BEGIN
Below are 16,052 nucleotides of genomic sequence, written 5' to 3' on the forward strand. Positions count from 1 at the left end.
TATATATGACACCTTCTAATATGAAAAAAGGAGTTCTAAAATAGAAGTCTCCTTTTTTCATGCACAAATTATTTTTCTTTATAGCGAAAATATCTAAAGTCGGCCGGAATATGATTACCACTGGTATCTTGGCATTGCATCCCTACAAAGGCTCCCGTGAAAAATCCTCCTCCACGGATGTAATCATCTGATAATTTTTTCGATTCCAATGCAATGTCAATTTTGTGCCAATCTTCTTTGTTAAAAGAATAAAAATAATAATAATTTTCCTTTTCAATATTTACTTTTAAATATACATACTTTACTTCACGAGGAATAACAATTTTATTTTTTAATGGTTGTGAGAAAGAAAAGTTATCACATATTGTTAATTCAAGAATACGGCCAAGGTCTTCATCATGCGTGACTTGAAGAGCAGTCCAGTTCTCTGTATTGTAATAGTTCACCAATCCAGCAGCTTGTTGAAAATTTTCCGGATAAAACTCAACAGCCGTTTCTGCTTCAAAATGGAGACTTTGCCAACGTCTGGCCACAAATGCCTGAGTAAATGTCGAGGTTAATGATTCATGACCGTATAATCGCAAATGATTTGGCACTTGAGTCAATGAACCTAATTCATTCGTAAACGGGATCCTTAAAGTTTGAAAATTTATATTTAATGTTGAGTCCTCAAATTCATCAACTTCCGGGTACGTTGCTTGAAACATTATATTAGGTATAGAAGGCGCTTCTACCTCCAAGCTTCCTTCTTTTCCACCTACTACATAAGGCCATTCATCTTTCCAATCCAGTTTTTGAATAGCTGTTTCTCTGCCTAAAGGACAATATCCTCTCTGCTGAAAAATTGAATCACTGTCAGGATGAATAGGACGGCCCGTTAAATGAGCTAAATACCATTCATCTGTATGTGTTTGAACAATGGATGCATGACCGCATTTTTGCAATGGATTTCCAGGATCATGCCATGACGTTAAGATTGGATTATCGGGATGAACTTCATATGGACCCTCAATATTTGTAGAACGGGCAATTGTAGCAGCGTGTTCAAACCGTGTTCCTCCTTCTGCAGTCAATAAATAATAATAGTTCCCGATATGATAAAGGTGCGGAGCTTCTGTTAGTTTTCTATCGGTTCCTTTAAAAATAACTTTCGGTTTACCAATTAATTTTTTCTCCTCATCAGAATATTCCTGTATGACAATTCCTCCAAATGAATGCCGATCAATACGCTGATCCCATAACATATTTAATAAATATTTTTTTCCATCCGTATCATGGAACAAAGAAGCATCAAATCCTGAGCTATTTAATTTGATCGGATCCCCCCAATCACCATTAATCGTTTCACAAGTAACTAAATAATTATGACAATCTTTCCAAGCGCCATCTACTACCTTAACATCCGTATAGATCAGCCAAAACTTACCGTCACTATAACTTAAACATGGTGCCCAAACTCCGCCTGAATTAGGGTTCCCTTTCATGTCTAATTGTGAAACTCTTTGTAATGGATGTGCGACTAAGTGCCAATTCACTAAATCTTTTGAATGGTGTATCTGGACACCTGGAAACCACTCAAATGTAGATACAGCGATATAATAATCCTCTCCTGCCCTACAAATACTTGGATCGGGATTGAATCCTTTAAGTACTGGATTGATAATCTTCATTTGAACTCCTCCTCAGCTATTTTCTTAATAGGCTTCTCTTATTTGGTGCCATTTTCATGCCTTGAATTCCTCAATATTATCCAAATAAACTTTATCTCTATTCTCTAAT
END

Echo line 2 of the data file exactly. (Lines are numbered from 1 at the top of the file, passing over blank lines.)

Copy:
TATATATGACACCTTCTAATATGAAAAAAGGAGTTCTAAAATAGAAGTCTCCTTTTTTCATGCACAAATTATTTTTCTTTATAGCGAAAATATCTAAAGTCGGCCGGAATATGATTACCACTGGTATCTTGGCATTGCATCCCTACAAAGGCTCCCGTGAAAAATCCTCCTCCACGGATGTAATCATCTGATAATTTTTTCGATTCCAATGCAATGTCAATTTTGTGCCAATCTTCTTTGTTAAAAGAATAAAAATAATAATAATTTTCCTTTTCAATATTTACTTTTAAATATACATACTTTACTTCACGAGGAATAACAATTTTATTTTTTAATGGTTGTGAGAAAGAAAAGTTATCACATATTGTTAATTCAAGAATACGGCCAAGGTCTTCATCATGCGTGACTTGAAGAGCAGTCCAGTTCTCTGTATTGTAATAGTTCACCAATCCAGCAGCTTGTTGAAAATTTTCCGGATAAAACTCAACAGCCGTTTCTGCTTCAAAATGGAGACTTTGCCAACGTCTGGCCACAAATGCCTGAGTAAATGTCGAGGTTAATGATTCATGACCGTATAATCGCAAATGATTTGGCACTTGAGTCAATGAACCTAATTCATTCGTAAACGGGATCCTTAAAGTTTGAAAATTTATATTTAATGTTGAGTCCTCAAATTCATCAACTTCCGGGTACGTTGCTTGAAACATTATATTAGGTATAGAAGGCGCTTCTACCTCCAAGCTTCCTTCTTTTCCACCTACTACATAAGGCCATTCATCTTTCCAATCCAGTTTTTGAATAGCTGTTTCTCTGCCTAAAGGACAATATCCTCTCTGCTGAAAAATTGAATCACTGTCAGGATGAATAGGACGGCCCGTTAAATGAGCTAAATACCATTCATCTGTATGTGTTTGAACAATGGATGCATGACCGCATTTTTGCAATGGATTTCCAGGATCATGCCATGACGTTAAGATTGGATTATCGGGATGAACTTCATATGGACCCTCAATATTTGTAGAACGGGCAATTGTAGCAGCGTGTTCAAACCGTGTTCCTCCTTCTGCAGTCAATAAATAATAATAGTTCCCGATATGATAAAGGTGCGGAGCTTCTGTTAGTTTTCTATCGGTTCCTTTAAAAATAACTTTCGGTTTACCAATTAATTTTTTCTCCTCATCAGAATATTCCTGTATGACAATTCCTCCAAATGAATGCCGATCAATACGCTGATCCCATAACATATTTAATAAATATTTTTTTCCATCCGTATCATGGAACAAAGAAGCATCAAATCCTGAGCTATTTAATTTGATCGGATCCCCCCAATCACCATTAATCGTTTCACAAGTAACTAAATAATTATGACAATCTTTCCAAGCGCCATCTACTACCTTAACATCCGTATAGATCAGCCAAAACTTACCGTCACTATAACTTAAACATGGTGCCCAAACTCCGCCTGAATTAGGGTTCCCTTTCATGTCTAATTGTGAAACTCTTTGTAATGGATGTGCGACTAAGTGCCAATTCACTAAATCTTTTGAATGGTGTATCTGGACACCTGGAAACCACTCAAATGTAGATACAGCGATATAATAATCCTCTCCTGCCCTACAAATACTTGGATCGGGATTGAATCCTTTAAGTACTGGATTGATAATCTTCATTTGAACTCCTCCTCAGCTATTTTCTTAATAGGCTTCTCTTATTTGGTGCCATTTTCATGCCTTGAATTCCTCAATATTATCCAAATAAACTTTATCTCTATTCTCTAAT